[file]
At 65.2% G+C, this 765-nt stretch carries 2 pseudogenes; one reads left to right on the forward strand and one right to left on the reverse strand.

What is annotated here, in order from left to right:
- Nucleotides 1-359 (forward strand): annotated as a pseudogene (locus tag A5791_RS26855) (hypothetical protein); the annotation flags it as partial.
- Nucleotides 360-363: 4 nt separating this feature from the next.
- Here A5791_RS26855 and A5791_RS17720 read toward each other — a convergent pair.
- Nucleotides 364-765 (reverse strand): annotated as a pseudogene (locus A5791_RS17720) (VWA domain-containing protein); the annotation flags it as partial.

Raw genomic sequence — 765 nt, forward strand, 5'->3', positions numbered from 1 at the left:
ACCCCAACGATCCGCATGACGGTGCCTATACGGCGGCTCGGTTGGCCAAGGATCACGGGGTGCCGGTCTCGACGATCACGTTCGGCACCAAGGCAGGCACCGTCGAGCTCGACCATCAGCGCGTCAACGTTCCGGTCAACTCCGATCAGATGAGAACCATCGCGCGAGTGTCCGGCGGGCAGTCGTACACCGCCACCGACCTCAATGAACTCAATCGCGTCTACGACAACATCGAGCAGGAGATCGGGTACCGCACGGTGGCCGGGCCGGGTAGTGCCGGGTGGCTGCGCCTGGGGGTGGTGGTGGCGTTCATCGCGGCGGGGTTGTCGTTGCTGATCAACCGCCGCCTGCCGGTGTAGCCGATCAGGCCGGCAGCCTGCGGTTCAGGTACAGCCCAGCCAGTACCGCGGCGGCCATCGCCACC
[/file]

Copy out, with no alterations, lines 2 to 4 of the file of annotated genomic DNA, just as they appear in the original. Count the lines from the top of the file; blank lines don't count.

What is annotated here, in order from left to right:
- Nucleotides 1-359 (forward strand): annotated as a pseudogene (locus tag A5791_RS26855) (hypothetical protein); the annotation flags it as partial.
- Nucleotides 360-363: 4 nt separating this feature from the next.